Reform was not a party of historically-minded “Conservatives”, but a political defence for “men in possession” in a new country. It was not a party of doctrine, unless “anti-socialism” and Massey's mixture of practical and mystical imperialism can be called doctrine. The nearest approach to a Reform political philosophy is found in the Dominion editorials of Charles Earle, who appealed to the “true Liberalism” of Bentham and Mill, only occasionally to Burke, and most of all to the individualism of Herbert Spencer. In the 1880s “reform” had meant reducing or ceasing borrowing, and cutting down the civil service and State expenditure. By the 1900s it signified to many the ending of Seddon's “Tammanyism” and, in particular, checking the alleged favouritism to Catholics in the civil service. Massey hoped to win radical “reformers” into his Reform Party, but the basic general position of Reform was “anti-socialism”, and resistance to the rising menace of Labour. Massey had long since promised to respect Liberal legislation, and had given up his old opposition to Liberal protection and borrowing. Hence, he could attract Liberal votes in town and country, and his “freehold” banner rallied New Zealand's strong individualism, particularly as expressed in the Farmers' Union, which had been won to full support of Reform by 1911. Reform of the Legislative Council and of the civil service had less popular appeal. The party in 1911 did not offer a “conservative revolution”, but cleaner and more efficient administration of existing laws, and firmer resistance to socialism than Ward was likely to undertake. Though there were some limited local alliances with Labour against Liberal in 1911, Reform revealed itself as conservative in the strikes of 1912–13, probably gaining more support than it lost by Massey's firm action.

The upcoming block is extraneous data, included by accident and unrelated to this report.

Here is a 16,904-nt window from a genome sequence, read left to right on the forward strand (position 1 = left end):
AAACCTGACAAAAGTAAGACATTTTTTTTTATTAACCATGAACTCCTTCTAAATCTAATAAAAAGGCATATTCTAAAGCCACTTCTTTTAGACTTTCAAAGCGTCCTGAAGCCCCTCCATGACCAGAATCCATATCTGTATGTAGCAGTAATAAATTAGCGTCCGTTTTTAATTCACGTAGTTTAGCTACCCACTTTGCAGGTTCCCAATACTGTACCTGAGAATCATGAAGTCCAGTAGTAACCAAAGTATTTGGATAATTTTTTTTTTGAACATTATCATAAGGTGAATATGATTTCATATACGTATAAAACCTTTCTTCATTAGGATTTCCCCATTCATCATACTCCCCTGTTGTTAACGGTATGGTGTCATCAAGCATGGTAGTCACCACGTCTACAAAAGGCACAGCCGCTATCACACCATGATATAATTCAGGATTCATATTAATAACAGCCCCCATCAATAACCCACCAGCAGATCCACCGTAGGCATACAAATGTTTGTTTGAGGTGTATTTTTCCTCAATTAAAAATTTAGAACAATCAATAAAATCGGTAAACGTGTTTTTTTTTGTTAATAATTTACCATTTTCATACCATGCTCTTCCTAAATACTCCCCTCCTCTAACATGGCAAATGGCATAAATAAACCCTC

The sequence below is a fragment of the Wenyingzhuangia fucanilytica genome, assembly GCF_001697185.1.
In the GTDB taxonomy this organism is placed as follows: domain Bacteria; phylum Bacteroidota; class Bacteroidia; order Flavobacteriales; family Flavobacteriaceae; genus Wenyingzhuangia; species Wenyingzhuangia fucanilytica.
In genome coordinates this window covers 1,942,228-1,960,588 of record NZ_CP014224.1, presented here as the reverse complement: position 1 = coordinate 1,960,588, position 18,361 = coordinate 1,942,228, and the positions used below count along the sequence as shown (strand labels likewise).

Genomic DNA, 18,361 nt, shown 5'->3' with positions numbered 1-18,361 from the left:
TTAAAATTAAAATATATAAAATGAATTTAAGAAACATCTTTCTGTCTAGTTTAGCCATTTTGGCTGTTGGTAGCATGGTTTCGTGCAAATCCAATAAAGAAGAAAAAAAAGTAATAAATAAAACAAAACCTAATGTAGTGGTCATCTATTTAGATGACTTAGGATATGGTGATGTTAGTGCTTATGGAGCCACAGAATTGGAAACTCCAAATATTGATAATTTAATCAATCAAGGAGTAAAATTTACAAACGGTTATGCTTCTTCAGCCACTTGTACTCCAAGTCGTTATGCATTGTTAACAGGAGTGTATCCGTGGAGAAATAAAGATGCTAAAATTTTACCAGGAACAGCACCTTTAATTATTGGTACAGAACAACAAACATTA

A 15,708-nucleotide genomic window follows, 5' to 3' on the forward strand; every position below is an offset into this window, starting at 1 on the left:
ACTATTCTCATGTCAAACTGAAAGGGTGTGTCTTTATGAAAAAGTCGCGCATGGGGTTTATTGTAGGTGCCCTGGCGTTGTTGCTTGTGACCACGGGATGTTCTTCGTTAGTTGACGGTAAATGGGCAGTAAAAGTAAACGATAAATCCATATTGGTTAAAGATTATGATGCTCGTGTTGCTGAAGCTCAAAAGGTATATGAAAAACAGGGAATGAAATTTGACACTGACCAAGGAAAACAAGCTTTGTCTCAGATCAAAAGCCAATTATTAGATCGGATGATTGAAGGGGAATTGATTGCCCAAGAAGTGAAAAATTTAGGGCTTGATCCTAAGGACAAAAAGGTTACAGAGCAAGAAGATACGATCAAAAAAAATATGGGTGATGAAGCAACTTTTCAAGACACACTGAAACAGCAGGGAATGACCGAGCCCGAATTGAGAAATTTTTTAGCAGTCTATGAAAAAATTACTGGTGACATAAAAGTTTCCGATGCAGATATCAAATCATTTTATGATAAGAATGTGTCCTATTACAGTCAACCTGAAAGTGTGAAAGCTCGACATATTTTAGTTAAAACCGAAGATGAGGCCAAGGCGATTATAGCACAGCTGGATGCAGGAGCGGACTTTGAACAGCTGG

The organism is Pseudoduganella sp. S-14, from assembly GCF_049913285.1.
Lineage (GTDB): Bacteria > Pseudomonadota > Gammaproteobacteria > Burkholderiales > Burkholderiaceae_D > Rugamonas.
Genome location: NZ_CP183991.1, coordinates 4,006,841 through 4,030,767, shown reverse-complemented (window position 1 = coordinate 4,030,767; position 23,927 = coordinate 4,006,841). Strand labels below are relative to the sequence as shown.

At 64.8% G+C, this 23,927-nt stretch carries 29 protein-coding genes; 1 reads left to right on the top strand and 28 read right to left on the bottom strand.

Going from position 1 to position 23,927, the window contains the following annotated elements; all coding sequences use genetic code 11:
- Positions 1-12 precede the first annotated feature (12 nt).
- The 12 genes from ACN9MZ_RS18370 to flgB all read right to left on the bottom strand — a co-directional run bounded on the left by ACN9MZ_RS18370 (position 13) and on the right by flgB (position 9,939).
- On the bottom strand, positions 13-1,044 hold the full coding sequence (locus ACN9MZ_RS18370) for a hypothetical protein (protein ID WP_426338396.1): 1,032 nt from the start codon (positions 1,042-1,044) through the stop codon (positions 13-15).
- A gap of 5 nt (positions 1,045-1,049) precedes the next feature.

During the war and post-war period, controversy raged round the Protestant Political Association, which conducted a vitriolic anti-Catholic and anti-Labour campaign. Massey, an Ulster Orangeman, denied any organic connection between Reform and the P.P.A., but the latter endorsed practically only Reform candidates in 1919 and 1922, and included some prominent Reformers in its ranks. In the same years, Massey moved towards a more fervid and “British” imperialism, the obverse of which was “anti-Bolshevism”. Reform virtually claimed to be the only loyal party. Coates carried on much of Massey's imperialism, which headed the party's 1929 objectives. This latter list, which was never effectively put forward, would have committed Reform to a more radical land and social policy, and covered much of the same ground then taken by Labour. Reform however, was, in essentials a party of conservative sectional interests. Those interests were held together in prosperity and by common fear of Labour, but clashed in depression. The party rose to power primarily on the growing rural conservatism of the North Island, particularly Auckland. In the creeping depression of the 1920s, Coates found he could no longer reconcile the rural and urban interests in his party. Businessmen claimed that Coates was using the State to save farmers and to destroy urban private enterprise, while some dairy farmers looked to the more radical Country Party and even the Labour Party for bolder credit policies. In 1928 Reform lost conservative votes in both city and country to United, and could not maintain its claim to be the one authentic anti-Labour party. Yet, in spite of the apparent landslide of 1925, Reform had never succeeded in gaining a majority of electoral votes, and was thus never truly a majority party. The following figures (from Lipson's Politics of Equality, pp. 187–8) which relate to European seats only, demonstrate the electoral fortunes of Opposition (1905–08) and Reform (1911–28):
|Year of Election||Percentage of Valid Vote||Seats Obtained|
by William James Gardner, M.A., Senior Lecturer, History Department, University of Canterbury.
- Rise of the Reform Party, Webb, L. C. (1928)
- Ends and Means in New Zealand Politics, Chapman, R. M. (ed.) (1961)
- The Reformer (1905)
- Light and Liberty (1913–14)
- The Newsletter (1920–28)
- Political Science, Vol. 13, Nos. 1 and 2 (1961).